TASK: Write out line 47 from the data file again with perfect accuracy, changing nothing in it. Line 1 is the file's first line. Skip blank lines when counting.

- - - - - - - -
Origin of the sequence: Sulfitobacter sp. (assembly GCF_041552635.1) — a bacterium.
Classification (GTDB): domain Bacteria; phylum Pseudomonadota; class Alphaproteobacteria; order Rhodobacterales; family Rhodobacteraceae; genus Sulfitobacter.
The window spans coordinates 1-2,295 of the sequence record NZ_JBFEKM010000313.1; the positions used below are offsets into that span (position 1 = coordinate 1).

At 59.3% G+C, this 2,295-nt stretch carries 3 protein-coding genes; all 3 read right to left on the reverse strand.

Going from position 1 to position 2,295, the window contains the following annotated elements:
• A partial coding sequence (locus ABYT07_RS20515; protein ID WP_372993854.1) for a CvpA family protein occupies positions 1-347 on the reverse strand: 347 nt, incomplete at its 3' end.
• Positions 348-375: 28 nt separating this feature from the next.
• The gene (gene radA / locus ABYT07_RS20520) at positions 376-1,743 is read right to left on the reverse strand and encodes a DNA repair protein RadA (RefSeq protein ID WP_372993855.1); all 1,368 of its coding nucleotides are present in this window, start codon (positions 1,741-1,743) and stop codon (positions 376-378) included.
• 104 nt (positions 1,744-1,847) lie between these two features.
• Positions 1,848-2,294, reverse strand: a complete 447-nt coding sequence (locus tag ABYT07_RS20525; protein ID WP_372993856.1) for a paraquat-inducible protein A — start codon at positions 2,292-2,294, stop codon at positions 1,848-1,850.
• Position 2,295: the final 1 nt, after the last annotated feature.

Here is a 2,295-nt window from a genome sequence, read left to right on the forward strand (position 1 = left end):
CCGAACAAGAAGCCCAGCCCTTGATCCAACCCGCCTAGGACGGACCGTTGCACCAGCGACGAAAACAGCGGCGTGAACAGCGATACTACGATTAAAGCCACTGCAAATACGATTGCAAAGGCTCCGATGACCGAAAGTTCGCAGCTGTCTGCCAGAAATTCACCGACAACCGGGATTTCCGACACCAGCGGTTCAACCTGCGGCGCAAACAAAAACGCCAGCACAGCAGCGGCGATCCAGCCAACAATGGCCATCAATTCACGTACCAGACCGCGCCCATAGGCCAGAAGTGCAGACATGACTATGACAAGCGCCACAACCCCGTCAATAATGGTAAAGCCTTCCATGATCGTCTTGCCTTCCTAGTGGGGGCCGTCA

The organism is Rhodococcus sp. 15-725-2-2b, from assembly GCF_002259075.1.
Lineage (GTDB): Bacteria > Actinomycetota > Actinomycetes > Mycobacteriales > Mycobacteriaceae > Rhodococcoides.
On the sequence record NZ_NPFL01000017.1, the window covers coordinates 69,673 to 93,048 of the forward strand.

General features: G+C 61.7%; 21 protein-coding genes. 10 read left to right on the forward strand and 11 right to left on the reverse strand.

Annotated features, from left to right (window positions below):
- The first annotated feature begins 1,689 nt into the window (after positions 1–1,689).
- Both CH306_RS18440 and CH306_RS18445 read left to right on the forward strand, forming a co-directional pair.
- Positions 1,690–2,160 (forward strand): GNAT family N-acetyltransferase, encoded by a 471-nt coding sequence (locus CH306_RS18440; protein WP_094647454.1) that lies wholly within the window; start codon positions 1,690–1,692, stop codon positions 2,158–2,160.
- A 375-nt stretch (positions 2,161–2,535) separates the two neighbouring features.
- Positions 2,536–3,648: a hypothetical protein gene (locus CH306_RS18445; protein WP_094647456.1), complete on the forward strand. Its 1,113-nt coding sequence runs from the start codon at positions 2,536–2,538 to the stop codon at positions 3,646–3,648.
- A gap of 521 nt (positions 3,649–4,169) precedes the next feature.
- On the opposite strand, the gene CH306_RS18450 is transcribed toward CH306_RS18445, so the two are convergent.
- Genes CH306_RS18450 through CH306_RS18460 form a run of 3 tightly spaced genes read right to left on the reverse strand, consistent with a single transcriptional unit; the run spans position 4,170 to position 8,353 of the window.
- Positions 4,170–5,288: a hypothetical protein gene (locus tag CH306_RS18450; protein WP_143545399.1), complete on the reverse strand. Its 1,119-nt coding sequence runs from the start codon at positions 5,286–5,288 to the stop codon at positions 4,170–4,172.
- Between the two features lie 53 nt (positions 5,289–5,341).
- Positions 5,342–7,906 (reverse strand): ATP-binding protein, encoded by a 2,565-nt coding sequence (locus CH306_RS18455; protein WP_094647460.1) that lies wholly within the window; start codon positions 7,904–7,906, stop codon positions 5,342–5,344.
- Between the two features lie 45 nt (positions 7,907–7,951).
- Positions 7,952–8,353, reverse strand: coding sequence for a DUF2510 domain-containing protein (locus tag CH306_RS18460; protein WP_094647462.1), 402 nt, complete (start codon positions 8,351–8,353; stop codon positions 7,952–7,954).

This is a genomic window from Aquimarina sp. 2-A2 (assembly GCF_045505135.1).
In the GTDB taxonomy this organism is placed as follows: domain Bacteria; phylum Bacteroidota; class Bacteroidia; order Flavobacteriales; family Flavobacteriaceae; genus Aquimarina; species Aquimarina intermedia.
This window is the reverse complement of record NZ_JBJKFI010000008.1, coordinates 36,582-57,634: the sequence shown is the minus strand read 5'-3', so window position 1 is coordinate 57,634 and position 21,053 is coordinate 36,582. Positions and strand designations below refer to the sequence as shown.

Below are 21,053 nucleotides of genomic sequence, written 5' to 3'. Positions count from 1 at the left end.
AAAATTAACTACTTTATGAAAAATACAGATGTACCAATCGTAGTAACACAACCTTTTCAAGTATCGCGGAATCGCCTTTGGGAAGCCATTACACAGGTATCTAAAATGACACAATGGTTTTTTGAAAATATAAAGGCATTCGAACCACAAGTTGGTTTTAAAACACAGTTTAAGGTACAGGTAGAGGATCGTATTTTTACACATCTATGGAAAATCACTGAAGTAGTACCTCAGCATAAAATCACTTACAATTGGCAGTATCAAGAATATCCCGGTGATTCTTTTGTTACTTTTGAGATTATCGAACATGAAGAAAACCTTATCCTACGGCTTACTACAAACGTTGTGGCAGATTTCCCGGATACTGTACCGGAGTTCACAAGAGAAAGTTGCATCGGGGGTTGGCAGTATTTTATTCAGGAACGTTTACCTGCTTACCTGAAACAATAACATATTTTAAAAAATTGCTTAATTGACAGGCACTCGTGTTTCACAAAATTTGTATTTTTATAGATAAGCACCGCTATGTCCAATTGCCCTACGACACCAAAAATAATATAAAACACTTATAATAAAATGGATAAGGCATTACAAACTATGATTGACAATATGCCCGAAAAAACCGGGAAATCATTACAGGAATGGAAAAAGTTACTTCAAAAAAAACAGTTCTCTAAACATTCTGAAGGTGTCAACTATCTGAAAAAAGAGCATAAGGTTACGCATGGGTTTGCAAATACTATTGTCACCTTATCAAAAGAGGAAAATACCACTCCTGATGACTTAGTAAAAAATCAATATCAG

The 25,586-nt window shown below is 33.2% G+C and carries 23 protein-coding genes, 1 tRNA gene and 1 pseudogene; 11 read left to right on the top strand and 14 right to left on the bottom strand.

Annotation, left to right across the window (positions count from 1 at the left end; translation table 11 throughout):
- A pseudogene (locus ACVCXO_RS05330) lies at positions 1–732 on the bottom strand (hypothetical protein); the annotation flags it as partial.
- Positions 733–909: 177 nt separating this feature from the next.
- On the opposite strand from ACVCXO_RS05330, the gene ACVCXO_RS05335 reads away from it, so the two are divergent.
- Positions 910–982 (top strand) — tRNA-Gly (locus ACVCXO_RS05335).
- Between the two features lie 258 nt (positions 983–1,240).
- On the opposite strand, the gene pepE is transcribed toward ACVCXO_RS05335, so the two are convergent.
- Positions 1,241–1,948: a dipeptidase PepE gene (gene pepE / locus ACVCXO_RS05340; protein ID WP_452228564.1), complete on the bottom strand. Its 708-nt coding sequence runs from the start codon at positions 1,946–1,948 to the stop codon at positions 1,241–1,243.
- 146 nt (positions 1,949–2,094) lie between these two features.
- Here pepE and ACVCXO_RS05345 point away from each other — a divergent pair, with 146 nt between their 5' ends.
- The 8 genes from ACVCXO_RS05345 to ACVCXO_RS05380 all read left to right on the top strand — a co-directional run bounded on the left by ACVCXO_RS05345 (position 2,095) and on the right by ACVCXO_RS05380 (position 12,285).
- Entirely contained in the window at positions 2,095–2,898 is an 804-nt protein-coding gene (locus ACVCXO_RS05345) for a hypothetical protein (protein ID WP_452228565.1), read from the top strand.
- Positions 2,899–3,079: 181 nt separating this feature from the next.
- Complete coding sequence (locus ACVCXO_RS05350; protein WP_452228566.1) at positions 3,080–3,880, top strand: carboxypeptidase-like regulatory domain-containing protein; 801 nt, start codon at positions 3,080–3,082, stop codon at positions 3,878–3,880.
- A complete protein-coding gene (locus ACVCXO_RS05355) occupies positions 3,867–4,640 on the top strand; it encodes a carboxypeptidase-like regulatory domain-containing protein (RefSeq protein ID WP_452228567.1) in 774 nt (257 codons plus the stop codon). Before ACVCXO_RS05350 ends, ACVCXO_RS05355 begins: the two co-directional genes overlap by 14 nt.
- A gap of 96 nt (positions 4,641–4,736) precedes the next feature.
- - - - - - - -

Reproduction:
- Here pepE and ACVCXO_RS05345 point away from each other — a divergent pair, with 146 nt between their 5' ends.